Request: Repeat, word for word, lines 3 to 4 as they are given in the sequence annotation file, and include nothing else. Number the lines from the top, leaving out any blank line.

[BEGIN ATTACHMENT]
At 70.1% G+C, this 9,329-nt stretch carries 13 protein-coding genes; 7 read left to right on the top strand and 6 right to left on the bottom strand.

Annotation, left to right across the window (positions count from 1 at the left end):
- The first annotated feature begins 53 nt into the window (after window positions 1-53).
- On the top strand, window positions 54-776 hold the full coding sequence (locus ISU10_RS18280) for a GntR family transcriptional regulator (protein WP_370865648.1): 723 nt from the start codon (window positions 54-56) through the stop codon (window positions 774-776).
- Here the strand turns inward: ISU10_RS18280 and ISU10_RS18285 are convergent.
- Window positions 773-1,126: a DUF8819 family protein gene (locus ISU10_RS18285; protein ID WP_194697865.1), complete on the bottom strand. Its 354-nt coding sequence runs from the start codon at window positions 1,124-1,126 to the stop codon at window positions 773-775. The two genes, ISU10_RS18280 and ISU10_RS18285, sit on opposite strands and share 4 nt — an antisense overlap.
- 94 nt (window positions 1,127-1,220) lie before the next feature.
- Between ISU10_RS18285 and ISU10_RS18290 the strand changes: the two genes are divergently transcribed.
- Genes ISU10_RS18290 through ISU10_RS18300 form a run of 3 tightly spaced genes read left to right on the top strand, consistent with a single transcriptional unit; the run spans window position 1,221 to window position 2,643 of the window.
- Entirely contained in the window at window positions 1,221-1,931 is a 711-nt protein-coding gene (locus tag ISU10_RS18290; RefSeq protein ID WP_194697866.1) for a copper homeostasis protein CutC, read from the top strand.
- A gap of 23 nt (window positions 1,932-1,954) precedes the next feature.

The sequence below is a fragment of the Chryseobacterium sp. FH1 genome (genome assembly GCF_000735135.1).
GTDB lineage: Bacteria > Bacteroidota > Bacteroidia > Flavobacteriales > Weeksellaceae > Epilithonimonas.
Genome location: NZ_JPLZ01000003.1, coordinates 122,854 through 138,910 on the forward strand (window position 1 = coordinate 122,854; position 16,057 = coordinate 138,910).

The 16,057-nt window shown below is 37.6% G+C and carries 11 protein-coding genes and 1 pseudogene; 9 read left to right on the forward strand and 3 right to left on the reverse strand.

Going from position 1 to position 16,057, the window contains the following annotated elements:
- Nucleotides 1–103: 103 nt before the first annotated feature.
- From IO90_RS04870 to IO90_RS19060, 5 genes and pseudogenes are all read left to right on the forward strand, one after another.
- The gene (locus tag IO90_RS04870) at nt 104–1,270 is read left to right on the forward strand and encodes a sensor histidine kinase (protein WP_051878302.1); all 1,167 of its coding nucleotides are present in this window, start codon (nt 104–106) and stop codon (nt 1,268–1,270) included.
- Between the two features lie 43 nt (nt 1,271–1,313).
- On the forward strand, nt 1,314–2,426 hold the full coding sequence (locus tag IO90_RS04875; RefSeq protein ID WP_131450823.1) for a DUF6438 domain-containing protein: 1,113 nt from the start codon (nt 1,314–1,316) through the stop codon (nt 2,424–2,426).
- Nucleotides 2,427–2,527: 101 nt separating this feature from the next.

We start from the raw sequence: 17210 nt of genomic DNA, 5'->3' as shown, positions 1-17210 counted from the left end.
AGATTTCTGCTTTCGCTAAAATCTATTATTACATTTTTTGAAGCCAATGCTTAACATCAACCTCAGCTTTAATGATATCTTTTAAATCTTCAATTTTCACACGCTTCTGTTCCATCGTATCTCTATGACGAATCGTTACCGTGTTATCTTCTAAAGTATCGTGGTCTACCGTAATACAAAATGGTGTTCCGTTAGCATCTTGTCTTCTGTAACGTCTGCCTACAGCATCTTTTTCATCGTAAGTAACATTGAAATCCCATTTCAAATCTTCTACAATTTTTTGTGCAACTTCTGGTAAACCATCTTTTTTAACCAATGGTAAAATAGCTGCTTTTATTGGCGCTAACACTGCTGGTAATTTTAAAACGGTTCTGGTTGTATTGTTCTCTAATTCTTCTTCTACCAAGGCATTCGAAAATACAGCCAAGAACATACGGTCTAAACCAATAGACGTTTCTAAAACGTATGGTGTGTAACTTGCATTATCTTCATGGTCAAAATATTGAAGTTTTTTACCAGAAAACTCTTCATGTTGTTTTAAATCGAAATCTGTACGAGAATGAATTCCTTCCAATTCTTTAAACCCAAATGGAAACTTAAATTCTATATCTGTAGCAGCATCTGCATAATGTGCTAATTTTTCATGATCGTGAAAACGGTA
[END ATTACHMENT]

- The first annotated feature begins 53 nt into the window (after window positions 1-53).
- On the top strand, window positions 54-776 hold the full coding sequence (locus ISU10_RS18280) for a GntR family transcriptional regulator (protein WP_370865648.1): 723 nt from the start codon (window positions 54-56) through the stop codon (window positions 774-776).